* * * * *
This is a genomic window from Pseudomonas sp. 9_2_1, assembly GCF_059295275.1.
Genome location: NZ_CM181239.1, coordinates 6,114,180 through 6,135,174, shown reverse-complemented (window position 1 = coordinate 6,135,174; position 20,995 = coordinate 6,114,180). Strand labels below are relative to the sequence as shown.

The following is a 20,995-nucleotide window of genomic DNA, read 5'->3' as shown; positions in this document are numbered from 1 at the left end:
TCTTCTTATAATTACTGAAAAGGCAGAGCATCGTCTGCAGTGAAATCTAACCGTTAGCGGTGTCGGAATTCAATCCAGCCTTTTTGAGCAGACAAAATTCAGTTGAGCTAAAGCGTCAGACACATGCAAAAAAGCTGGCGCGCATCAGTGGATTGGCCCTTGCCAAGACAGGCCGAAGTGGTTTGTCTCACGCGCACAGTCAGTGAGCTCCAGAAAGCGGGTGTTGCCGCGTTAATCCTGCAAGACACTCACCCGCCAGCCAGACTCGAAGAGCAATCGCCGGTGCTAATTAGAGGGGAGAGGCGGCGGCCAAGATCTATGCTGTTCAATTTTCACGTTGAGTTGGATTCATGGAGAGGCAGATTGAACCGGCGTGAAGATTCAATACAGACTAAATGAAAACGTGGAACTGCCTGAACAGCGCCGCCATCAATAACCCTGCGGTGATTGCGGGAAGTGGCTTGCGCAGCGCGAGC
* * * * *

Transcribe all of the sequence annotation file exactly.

This is a genomic window from Pseudomonas sp. 9_2_1, assembly GCF_059295275.1.
Genome location: NZ_CM181239.1, coordinates 6,114,180 through 6,135,174, shown reverse-complemented (window position 1 = coordinate 6,135,174; position 20,995 = coordinate 6,114,180). Strand labels below are relative to the sequence as shown.

The following is a 20,995-nucleotide window of genomic DNA, read 5'->3' as shown; positions in this document are numbered from 1 at the left end:
TCTTCTTATAATTACTGAAAAGGCAGAGCATCGTCTGCAGTGAAATCTAACCGTTAGCGGTGTCGGAATTCAATCCAGCCTTTTTGAGCAGACAAAATTCAGTTGAGCTAAAGCGTCAGACACATGCAAAAAAGCTGGCGCGCATCAGTGGATTGGCCCTTGCCAAGACAGGCCGAAGTGGTTTGTCTCACGCGCACAGTCAGTGAGCTCCAGAAAGCGGGTGTTGCCGCGTTAATCCTGCAAGACACTCACCCGCCAGCCAGACTCGAAGAGCAATCGCCGGTGCTAATTAGAGGGGAGAGGCGGCGGCCAAGATCTATGCTGTTCAATTTTCACGTTGAGTTGGATTCATGGAGAGGCAGATTGAACCGGCGTGAAGATTCAATACAGACTAAATGAAAACGTGGAACTGCCTGAACAGCGCCGCCATCAATAACCCTGCGGTGATTGCGGGAAGTGGCTTGCGCAGCGCGAGC